-Who is the Andy Serkis character? And who cares? I felt zero danger from this character, and have little interest clicking on theories on what prequel or original series character he was. I’ll find out next movie, I guess.

-Captain Phasma: Aside from the opening bit where her squad terrorizes some desert Resistance characters, what does she do exactly? She’s also not really that scary. And there’s a reason why Emo Kylo Ren is so popular on Twitter: none of these bad guys, though indeed bad guys, seem any more difficult for a revived Luke-led Jedi Resistance to take on. Like, if he’s mastered the Jedi power that flows through everything and hasn’t been treated with Dark Side Penicillin, he could Yoda-mind-trick the lot of The New Order into finding a new hobby and buying him some micro brews from Hoth.

-What was up with the generic octopus/Beholder monster? If there was any part of this movie that dragged on, it was this. This was the worst, flattest scene in the movie. It seemed like it was part of some other story, and not important to anything in the plot…and that’s saying a lot considering that Rey & Finn bump into Han & Chewie here. I’m sure there could have been a more exciting way to have them meet with Han & Chewie, and then introduce the bounty hunters after them.

-Why the SAFE by-the-episode-4-numbers plot? To paraphrase Mark Waid, the new copyright holders did have to win back the fans’ trust. And he’s right. It’s not what George Lucas would’ve done? Again, I don’t know who wasn’t standing up to him during the prequels to stay on target and make coherent, simple, yet powerful adventures, but his vision was boring and too many of us paid good money to see all three, simply out of obligation. But there aren’t a lot of surprises. Once the giant planet that blows up other planets is introduced, really, we know where this movie is going.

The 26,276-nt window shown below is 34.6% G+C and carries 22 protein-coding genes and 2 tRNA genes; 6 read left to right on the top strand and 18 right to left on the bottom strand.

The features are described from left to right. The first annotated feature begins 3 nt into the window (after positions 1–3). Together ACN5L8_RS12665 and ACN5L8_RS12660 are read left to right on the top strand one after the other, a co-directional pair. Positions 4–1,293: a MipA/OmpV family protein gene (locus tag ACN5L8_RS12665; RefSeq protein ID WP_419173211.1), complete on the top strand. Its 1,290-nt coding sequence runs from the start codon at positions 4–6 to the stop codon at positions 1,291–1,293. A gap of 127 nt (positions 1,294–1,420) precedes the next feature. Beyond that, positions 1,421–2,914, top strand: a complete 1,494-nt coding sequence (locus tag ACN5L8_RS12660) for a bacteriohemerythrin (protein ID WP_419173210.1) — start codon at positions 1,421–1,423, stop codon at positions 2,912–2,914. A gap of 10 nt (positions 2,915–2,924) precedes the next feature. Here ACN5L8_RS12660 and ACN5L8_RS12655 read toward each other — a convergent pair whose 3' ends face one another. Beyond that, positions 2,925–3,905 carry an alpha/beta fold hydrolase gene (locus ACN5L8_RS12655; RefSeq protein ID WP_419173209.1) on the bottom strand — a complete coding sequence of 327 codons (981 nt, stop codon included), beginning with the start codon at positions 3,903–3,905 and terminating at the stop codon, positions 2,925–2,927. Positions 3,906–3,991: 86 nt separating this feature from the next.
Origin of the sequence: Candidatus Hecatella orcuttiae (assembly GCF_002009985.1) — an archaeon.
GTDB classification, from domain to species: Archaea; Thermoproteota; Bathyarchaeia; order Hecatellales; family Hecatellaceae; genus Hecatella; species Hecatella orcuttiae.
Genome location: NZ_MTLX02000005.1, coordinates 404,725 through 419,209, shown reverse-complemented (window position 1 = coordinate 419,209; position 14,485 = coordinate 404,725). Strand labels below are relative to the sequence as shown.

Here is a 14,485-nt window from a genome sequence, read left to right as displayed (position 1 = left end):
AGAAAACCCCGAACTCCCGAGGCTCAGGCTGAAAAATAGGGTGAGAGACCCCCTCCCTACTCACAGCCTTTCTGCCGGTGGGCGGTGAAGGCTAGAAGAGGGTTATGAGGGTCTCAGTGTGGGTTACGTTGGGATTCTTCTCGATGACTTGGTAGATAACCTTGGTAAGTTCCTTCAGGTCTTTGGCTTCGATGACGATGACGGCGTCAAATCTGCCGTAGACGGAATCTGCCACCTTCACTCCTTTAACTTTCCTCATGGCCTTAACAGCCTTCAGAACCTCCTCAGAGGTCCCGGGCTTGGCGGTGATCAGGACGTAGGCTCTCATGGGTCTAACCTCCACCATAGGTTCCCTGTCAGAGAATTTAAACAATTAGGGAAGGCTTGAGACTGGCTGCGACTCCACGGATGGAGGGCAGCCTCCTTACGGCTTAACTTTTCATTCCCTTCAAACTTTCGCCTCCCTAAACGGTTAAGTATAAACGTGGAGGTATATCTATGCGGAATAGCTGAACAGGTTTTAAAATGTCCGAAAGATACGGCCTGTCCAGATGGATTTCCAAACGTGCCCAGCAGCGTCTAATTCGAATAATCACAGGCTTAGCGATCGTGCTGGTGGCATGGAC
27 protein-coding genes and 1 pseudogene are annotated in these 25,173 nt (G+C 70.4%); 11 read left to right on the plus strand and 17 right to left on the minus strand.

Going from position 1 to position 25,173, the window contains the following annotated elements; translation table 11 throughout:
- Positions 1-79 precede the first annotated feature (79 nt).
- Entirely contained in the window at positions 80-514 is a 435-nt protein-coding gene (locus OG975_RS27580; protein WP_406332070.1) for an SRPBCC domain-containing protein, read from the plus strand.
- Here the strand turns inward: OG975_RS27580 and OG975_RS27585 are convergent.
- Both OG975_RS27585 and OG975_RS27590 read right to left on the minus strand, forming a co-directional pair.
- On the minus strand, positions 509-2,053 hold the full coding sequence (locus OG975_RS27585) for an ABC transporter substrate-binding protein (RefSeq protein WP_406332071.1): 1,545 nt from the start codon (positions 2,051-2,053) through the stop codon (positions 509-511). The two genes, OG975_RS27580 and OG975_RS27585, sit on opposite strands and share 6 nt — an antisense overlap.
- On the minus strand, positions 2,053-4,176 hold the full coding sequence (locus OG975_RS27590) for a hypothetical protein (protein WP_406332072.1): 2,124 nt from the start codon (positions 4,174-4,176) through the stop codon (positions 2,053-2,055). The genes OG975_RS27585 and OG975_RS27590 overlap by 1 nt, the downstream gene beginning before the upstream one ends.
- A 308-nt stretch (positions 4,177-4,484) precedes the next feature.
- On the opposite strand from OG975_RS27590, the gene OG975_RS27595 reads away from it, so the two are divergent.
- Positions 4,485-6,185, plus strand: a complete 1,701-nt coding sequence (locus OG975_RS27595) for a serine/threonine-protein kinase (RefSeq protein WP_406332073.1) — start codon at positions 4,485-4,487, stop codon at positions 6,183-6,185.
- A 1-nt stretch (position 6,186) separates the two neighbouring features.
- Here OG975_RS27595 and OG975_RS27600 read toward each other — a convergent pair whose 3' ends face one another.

-Planets aren’t that close to each other, can’t see each other that close like that, and definitely if a planet in your solar system that close was destroyed you’d feel it.  Hooboy you’d feel it.

That said, the rest was pretty amazing. I don’t know why there’s so much criticism for Rey and Finn, because they’re awesome and the actors who play them are awesome. My favorite scene in the whole film is Rey sitting at the foot (literally) of a fallen AT-AT, putting on a dusty Rebel pilot helmet while she watches a starship leave orbit of her craphole desert planet of crap. She probably wouldn’t have had to say anything about herself for the rest of the movie, I felt like I knew exactly who she was and what she was hoping for.

Whether you saw what was coming when Han confronted Kylo Ren or not, I thought the setup was perfect. A single light in the middle of the room and, most importantly, no music. The music in the prequels was persistent and considering how lame the action was it never heightened anything; it often didn’t fit and sometimes undermined whatever suspense we were supposed to feel. Some restraint was shown here to let two people have it out, and as a result it built suspense. Kudos, movie.

It’s not a perfect movie. I enjoyed it, and I didn’t think I would, and definitely nowhere near as much as I thought I would have. Most importantly, my niece, who is seeing this movie at nearly twice the age I was (probably)  when I first saw Star Wars (she’s a preteen less impressed with over the top sci-fi movies) really enjoyed it. And she’s into it. She’s now interested in Star Wars and I didn’t think she’d ever want to check these movies out (it was her idea to see it, by the way, I had no plans to until her mom called me and asked me to take her). I’m not going to push Episodes 4-6 on her because her interest might just remain with the adventures of Rey and Finn and BB8. Will the future installments and tie-ins become relentless overkill? Maybe (probably). But, for now, trust has been won, new Star Wars caretakers!

Also I don’t want to have to explain why Luke’s sister kisses him. Ewww gross out.

PS Everytime they say “The Resistance,” I can’t help but think of “The Resisty” from Invader Zim.